But Steward underestimated just how juiced up the champ would be. Hagler never gave Hearns a chance to do anything but fight for his life. The 5'9½" champion swept over his 6'2" opponent like a 159-pound tidal wave. There were no knockdowns in the first round, but only because both men were superbly conditioned and courageous athletes. Surely each hit the other with plenty of blows powerful enough to drop lesser mortals. In all, 165 punches (by computer count) were thrown by both fighters: 82 by Hagler, 83 by the challenger.
Startled by the intensity of Hagler's assault, Hearns replied in kind. He's normally a sharpshooter from the outside, but only 22 of his 83 punches were jabs. Hagler, attacking Hearns's slender middle with his first volley, threw none. "I started slugging because I had to," Hearns admitted later. "Marvin started running in, and I had to protect myself."
It was a sensational opening round. Both fighters were rocked during the violent toe-to-toe exchanges, and midway through the round the champion's forehead over his right eye was ripped open either by a Hearns right hand or elbow. With Hagler not bothering with defense, Hearns went for the quick kill. His gloves became a red blur as he rained punch after punch on the champion's head—and it would prove his undoing.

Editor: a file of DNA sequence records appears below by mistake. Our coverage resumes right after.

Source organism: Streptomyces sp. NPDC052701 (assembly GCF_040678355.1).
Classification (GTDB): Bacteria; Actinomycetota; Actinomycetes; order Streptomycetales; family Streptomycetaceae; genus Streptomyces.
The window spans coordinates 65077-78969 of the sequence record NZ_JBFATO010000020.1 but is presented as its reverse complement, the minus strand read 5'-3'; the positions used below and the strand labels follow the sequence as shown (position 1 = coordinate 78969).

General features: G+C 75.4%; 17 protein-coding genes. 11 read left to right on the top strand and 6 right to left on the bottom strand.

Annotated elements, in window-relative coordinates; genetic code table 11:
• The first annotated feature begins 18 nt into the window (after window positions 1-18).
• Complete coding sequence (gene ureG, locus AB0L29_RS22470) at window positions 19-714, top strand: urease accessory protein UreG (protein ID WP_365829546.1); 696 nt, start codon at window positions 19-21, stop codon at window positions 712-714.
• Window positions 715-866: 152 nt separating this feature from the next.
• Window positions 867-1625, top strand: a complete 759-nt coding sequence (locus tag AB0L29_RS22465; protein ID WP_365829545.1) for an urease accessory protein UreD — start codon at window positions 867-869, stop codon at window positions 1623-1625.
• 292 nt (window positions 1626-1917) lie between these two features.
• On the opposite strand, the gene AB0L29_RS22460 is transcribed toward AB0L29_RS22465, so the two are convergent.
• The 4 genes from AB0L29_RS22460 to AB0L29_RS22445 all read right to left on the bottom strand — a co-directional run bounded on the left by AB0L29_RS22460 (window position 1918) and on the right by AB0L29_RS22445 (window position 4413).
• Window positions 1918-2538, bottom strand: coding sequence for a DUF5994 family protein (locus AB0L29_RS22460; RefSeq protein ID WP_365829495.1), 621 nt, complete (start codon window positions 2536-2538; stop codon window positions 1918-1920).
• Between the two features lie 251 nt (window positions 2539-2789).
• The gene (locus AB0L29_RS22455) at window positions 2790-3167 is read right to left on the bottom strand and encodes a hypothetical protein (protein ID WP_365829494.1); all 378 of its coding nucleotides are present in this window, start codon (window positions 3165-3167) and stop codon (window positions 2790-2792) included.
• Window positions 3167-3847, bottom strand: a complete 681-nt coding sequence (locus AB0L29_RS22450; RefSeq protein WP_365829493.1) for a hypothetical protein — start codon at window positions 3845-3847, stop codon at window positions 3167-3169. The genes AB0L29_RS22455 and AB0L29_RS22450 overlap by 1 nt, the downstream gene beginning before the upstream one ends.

"He fought 12 rounds in one," Steward said later.
Returning to his corner, Hearns wore the drained expression of a man who had already fought for 36 minutes.
"What are you doing?" Steward screamed. "You've got to stick and move. Jab. Don't fight with him."
In the champ's corner, Dr. Donald Romeo, the chief physician of the Nevada State Athletic Commission, was examining the cut on Hagler's forehead. Another abrasion had begun to form under the eye. Satisfied that the cut on the forehead was harmless, Romeo returned to his seat.
"Don't change," Hagler's trainer, Goody Petronelli, told the champion. "Just keep your hands up a little higher. Don't worry about the cut. Just keep charging and keep the pressure up."
"O.K.," said Hagler. "I won't worry about the cut. If you go to war, you're going to get wounded."
Hagler's pace in the second round was only slightly less relentless. "When I see blood," said the champion, "I become a bull." He came out ready to gore whatever was in his path, and although Hearns rocked him midway through the round with a strong right cross, Hagler never for an instant eased the pressure. "All that right hand did," said Hagler, "was make me even madder."
A veteran of 64 professional fights (all but two of them victories), Hagler could sense the strength seeping away from Hearns's body. As he went back to his corner after the second round, the champion knew the fight was just about over.